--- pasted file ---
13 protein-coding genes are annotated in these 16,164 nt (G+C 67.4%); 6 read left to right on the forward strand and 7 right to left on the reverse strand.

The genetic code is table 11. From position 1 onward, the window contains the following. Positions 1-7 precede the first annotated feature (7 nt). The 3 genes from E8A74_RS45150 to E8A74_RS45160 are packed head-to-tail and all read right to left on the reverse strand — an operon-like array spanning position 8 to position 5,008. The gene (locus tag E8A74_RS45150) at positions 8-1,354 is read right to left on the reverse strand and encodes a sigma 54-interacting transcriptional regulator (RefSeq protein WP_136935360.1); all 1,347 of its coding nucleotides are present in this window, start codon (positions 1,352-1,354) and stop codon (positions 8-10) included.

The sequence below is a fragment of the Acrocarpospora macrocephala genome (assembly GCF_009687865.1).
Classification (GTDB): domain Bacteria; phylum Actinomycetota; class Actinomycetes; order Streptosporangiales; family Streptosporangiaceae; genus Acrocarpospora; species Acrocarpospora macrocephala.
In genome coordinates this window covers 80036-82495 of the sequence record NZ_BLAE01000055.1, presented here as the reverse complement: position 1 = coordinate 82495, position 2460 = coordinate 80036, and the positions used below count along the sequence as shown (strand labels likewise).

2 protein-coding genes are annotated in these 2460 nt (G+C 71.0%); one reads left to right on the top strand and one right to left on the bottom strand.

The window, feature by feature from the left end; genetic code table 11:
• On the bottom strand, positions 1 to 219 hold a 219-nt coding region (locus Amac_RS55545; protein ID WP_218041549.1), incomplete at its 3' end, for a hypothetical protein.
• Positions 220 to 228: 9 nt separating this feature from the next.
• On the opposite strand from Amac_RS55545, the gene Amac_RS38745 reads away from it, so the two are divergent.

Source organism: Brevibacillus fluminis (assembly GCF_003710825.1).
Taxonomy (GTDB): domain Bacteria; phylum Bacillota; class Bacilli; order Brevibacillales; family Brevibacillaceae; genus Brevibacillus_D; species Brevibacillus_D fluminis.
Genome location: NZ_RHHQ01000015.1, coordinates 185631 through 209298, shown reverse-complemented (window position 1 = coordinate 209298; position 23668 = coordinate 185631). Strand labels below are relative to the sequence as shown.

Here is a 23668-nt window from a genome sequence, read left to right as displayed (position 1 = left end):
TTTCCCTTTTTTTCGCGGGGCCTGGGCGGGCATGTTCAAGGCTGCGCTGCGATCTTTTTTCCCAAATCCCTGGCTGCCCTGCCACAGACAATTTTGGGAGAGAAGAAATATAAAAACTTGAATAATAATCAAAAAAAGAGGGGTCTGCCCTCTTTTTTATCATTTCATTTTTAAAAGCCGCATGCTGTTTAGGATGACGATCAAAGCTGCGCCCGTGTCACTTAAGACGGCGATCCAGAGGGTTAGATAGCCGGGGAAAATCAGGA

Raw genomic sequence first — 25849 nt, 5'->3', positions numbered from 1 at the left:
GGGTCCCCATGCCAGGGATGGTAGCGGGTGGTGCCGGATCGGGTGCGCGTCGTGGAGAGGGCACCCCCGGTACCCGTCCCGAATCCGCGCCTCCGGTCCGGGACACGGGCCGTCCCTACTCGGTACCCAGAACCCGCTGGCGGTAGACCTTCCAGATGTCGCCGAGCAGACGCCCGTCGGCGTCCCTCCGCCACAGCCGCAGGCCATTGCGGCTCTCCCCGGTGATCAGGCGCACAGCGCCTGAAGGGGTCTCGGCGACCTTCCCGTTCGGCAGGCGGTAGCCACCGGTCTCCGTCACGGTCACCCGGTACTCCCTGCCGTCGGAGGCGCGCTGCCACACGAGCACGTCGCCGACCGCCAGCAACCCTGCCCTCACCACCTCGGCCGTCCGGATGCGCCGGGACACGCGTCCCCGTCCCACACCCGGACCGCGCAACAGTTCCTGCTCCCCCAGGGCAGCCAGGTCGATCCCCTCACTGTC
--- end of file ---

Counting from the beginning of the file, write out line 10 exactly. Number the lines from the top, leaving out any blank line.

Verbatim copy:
• On the opposite strand from Amac_RS55545, the gene Amac_RS38745 reads away from it, so the two are divergent.